It typically takes three to four weeks for a game’s sound design to be completed. “I look at all the projects that are coming in, and I do a sort of pre-production evaluation on them so composers aren’t groping,” said Aldo. “I have an initial back-and-forth with art and math to understand how the game functions and what’s special about it. We think of every game like a film, and try to tell stories through sound. Once you figure out the setting of a game, what world it lives in, you can begin to zoom in on the story.”

The games then move onto the sound designers and composers. “Typically the first step is to write the underscore, which is the continuous soundtrack that plays in the bonus round,” explained Matt. “The underscore captures the theme of the game, and then it becomes your palette for the rest of the slot. From the underscore we create little bits of sound for animations and what not.” The sound department, which makes music using an even split of real instruments and computer programs, tries to compose the underscore using musical styles and instruments that fit organically in the game’s world. This is the most collaborative stage of the process, with everyone pitching in to provide constructive criticism or serving as session musicians translating a composer’s ideas into reality.

Aside from composing and recording the underscores, there’s also the task of creating the incidental sounds that further draw players into H5G’s releases. “Maybe you want one of your animated characters flicking a lighter,” proposed Matt the wizard. “You record a flicking lighter and it doesn’t sound anything like it needs to. You have to make it bigger than life, so people recognize what it is. So you pull out a bike chain and slap it against metal, and then mix that with a scraping sound, and all those things will go into the sound of a lighter. It reminds me of animation, where all this work is put in for a character to move for 10 seconds. You have to be so meticulous to make it look effortless.” Sound design is a thankless but crucial job, in that the better the wizard works his alchemy, the less likely anyone is to notice it.

The final step of the process is post-production. “We make sure that everything sounds the way it is supposed to once it gets in the game,” said Patrick, H5G’s technical sound director. “Once the composer is finished, I load everything into the prototype and go through it to see if any artistic or technical changes need to be made. Does it sound right? Is it mixed correctly? Once that’s sorted out on all platforms for all clients, we master it, which essentially means we make it all sound like it’s of the same package.”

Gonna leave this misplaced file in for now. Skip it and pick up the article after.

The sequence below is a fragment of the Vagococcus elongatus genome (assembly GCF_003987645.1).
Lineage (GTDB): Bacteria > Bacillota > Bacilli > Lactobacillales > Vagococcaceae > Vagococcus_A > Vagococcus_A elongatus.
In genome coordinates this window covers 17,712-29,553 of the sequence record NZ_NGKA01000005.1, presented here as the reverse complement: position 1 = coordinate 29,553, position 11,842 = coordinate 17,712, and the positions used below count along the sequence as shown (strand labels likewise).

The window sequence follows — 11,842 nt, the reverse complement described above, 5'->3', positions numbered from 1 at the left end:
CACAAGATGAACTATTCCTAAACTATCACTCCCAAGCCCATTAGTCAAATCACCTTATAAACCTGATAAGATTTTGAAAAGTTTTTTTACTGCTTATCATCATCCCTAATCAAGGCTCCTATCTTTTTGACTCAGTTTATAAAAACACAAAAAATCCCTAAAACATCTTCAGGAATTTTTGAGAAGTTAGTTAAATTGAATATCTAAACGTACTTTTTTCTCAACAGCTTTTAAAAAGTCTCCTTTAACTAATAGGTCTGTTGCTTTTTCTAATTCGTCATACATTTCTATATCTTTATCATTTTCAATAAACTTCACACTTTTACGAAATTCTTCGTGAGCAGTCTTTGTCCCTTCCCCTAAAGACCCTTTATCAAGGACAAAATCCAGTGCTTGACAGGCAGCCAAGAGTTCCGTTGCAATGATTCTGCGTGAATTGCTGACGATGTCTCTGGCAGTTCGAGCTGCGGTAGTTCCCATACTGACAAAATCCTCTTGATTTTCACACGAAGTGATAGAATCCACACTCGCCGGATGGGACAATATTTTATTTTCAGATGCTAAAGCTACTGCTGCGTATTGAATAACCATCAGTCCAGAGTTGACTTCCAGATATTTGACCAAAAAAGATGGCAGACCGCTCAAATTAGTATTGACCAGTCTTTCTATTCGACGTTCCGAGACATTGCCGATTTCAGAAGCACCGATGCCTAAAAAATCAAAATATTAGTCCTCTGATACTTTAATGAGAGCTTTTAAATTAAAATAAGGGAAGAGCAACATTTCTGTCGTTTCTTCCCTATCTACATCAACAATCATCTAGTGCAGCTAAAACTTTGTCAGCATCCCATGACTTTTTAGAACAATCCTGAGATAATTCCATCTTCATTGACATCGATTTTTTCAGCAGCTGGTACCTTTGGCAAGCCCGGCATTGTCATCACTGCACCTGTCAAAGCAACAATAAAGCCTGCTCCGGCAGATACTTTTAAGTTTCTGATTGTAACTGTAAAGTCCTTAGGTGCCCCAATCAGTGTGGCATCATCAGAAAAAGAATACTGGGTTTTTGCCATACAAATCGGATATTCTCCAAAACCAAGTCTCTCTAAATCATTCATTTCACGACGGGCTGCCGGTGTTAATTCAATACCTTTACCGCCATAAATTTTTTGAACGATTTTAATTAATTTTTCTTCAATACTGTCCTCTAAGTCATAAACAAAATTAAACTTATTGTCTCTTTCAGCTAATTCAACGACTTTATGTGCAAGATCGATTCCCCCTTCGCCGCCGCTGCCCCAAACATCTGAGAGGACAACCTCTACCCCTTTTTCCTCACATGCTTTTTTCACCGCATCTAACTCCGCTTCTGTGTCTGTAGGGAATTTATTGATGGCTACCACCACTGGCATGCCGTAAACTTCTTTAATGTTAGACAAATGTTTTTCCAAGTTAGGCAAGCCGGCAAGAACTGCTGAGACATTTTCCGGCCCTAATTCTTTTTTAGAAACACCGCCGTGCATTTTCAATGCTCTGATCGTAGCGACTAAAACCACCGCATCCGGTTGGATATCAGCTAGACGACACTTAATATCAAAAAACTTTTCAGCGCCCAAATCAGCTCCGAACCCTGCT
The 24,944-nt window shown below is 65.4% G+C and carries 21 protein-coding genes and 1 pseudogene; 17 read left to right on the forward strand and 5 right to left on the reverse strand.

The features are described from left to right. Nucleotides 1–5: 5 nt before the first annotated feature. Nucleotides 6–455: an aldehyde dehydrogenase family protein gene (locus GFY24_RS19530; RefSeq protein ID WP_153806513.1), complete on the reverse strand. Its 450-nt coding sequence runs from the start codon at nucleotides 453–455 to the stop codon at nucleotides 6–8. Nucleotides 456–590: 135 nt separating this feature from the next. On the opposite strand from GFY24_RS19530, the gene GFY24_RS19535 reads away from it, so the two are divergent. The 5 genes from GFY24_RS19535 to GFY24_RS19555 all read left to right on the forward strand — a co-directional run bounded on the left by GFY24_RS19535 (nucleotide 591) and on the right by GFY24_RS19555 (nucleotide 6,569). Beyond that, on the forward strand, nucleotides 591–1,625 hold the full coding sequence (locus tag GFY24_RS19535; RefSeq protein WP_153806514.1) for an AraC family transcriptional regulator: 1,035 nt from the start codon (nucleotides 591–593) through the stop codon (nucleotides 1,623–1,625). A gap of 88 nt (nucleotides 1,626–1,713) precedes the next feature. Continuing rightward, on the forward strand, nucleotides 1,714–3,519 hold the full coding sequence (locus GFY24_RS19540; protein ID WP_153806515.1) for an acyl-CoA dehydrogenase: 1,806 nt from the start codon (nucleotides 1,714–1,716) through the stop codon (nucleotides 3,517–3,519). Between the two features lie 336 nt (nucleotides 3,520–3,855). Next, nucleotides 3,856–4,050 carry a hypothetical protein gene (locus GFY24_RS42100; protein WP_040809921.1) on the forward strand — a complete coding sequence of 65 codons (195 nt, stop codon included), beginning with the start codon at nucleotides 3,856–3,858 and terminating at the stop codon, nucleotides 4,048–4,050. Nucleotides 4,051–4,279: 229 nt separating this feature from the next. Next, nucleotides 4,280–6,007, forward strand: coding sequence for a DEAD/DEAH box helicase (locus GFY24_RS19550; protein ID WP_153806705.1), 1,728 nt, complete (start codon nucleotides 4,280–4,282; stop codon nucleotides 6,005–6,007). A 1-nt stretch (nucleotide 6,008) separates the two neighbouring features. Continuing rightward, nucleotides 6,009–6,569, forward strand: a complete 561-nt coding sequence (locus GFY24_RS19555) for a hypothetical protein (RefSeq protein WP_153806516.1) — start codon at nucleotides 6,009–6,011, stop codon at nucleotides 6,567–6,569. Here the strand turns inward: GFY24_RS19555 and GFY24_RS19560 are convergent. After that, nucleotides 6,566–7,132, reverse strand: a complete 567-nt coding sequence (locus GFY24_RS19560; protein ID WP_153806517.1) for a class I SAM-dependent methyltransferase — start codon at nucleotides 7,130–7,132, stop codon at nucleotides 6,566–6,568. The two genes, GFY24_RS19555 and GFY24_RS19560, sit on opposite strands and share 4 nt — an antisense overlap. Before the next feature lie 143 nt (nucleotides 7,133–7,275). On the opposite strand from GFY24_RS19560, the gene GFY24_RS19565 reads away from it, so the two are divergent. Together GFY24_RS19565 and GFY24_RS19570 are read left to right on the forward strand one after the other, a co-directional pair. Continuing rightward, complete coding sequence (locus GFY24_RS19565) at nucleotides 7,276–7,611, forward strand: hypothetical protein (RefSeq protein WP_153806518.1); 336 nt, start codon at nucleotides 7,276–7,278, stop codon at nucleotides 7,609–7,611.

Recently released High 5 Casino game Jazz is one of the titles the sound department is most proud of. In the future, even more High 5 Games slots will have their themes driven by sound. For now, though, the members of the sound department will continue to produce music that sounds great, and effortless, and likely coheres so well with the rest of the game that players barely notice it. And that’s how they’ll know they did their job.

Which H5G slot has your favorite music? What type of music would you like to hear in future H5G games?

Model Behavior: H5G Strikes a Pose

High 5 Crew
Today High 5 Blog correspondent Nikita takes you behind the scenes to a recent H5G photo shoot for some of our upcoming games.

7:56 a.m.
Can someone please explain to me why I’m staring at a monkey holding a skull? Ok, it’s just a mural, but still, it’s way too early for this. I can’t worry about the meaning behind this oddly creepy painting right now though, because I’m a woman on a mission. Mario, the art director of H5G’s 50 West studio, has decided to let me join his team as they shoot footage of models for a few upcoming games.

As I walk into Acme Studio in Brooklyn, I’m excited and terrified, but my worries are quickly dispelled when I see that a number of H5G artists are already there. I expect to be regarded as an intruder, but instead my fellow High 5-ers offer me an earnest welcome.

8:10 a.m.
Before long, the rest of the H5G crew arrives on the scene. We take the opportunity to check out Acme Studio while waiting to get started. The studio and prop shop, which has hosted events ranging from high-fashion photo shoots to star-studded launch parties, is pretty awesome; you walk in and instantly get the sense that many cool things have happened here. Everywhere you turn, in every nook and cranny, there is something new to discover. The multitude of stuffed and mounted animals adorning the walls makes it seem like a mystical junkyard curated by some wacky taxidermist. Even a trip to the bathroom is like falling down a rabbit hole and landing in some macabre Wonderland where golden skulls and porcelain cherubs commune together. If there ever was a place created to foster creativity, Acme Studio is it.

8:17 a.m.
Time to get to work! The production is on a tight schedule, and who better to make sure everything runs smoothly than Lori, one of H5G’s project managers. She’s a time-management pro; calm yet assertive, she gets the job done. (Disclaimer: I was paid with baked goods for this endorsement.)

The goal of the shoot is to photograph and film professional models who will be used as characters in two upcoming games. The slots couldn’t be any more different: one transports players to the roaring ’20s, while the other is an adventurous tale of a hidden world inhabited by mermaids.